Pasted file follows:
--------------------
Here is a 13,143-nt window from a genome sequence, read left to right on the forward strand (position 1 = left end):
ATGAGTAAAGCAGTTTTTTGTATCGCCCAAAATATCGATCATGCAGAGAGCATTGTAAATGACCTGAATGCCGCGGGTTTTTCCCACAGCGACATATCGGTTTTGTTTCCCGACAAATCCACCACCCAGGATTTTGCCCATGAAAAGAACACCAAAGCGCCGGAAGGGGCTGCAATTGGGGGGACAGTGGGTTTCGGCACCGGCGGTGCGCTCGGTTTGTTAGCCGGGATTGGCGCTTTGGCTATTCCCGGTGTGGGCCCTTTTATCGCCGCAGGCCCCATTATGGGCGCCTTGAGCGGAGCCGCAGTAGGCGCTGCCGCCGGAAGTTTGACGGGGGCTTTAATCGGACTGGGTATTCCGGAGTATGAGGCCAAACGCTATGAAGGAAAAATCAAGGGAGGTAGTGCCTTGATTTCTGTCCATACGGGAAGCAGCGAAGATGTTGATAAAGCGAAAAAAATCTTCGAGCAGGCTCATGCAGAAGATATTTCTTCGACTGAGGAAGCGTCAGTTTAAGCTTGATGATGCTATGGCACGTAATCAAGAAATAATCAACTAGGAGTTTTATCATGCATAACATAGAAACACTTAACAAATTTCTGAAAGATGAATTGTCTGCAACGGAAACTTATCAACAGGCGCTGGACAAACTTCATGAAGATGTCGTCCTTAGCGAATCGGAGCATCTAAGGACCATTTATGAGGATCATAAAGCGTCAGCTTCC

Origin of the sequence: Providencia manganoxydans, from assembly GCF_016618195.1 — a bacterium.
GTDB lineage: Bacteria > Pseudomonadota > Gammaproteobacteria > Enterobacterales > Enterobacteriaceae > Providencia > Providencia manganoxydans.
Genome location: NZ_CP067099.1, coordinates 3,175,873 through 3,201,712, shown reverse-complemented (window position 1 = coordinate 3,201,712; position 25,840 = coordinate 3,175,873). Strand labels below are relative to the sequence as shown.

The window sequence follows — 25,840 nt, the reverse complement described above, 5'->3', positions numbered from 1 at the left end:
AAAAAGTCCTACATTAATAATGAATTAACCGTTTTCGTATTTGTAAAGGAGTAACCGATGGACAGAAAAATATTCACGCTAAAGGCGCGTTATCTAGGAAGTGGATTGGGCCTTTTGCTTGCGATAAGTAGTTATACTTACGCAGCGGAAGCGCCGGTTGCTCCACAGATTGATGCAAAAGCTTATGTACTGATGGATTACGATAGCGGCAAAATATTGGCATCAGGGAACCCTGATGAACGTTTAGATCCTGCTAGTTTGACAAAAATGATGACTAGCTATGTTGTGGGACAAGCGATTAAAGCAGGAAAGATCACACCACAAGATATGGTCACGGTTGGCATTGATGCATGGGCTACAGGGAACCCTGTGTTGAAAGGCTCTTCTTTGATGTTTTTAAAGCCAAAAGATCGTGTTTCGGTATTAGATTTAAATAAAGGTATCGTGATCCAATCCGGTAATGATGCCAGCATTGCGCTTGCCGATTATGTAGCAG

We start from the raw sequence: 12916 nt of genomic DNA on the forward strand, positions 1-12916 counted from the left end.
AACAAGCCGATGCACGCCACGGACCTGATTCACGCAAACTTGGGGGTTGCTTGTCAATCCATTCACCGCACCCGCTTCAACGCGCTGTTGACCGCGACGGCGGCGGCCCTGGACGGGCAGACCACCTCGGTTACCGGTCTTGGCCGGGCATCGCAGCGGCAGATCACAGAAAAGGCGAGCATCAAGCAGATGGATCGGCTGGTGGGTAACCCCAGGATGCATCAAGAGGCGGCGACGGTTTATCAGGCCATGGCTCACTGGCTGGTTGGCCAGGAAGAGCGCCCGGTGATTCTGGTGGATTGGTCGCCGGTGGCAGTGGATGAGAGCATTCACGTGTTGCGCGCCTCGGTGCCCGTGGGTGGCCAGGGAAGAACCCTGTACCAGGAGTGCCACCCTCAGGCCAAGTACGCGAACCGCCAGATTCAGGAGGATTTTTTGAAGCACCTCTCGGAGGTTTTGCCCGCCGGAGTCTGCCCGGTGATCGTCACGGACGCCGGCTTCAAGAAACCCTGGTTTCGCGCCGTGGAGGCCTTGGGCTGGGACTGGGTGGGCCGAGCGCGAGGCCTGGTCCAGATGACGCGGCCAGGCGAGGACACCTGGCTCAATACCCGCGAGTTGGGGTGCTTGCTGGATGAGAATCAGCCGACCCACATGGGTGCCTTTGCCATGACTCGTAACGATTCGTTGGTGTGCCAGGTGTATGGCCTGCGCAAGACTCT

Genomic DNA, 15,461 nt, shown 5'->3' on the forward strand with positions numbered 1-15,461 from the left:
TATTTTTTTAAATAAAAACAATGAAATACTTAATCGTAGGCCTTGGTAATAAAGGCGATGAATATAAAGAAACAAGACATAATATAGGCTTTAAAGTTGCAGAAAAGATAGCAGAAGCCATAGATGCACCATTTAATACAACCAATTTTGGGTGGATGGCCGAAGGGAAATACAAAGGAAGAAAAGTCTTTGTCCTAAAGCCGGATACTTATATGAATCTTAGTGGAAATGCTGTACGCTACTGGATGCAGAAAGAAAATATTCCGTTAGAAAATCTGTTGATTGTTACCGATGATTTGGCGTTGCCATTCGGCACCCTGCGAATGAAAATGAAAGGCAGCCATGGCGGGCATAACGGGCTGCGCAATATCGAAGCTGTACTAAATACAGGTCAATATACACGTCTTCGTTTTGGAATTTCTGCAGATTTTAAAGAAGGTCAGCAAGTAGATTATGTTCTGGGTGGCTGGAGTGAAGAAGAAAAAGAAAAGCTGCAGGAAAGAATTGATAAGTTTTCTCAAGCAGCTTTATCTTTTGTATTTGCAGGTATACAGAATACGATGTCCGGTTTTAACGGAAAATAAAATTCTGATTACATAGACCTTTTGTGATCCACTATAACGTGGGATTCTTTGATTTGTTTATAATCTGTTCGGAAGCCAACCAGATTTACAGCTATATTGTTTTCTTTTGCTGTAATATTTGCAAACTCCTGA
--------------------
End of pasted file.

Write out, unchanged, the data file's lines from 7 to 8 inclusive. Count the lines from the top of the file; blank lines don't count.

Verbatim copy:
AAAAAGTCCTACATTAATAATGAATTAACCGTTTTCGTATTTGTAAAGGAGTAACCGATGGACAGAAAAATATTCACGCTAAAGGCGCGTTATCTAGGAAGTGGATTGGGCCTTTTGCTTGCGATAAGTAGTTATACTTACGCAGCGGAAGCGCCGGTTGCTCCACAGATTGATGCAAAAGCTTATGTACTGATGGATTACGATAGCGGCAAAATATTGGCATCAGGGAACCCTGATGAACGTTTAGATCCTGCTAGTTTGACAAAAATGATGACTAGCTATGTTGTGGGACAAGCGATTAAAGCAGGAAAGATCACACCACAAGATATGGTCACGGTTGGCATTGATGCATGGGCTACAGGGAACCCTGTGTTGAAAGGCTCTTCTTTGATGTTTTTAAAGCCAAAAGATCGTGTTTCGGTATTAGATTTAAATAAAGGTATCGTGATCCAATCCGGTAATGATGCCAGCATTGCGCTTGCCGATTATGTAGCAG

We start from the raw sequence: 12916 nt of genomic DNA on the forward strand, positions 1-12916 counted from the left end.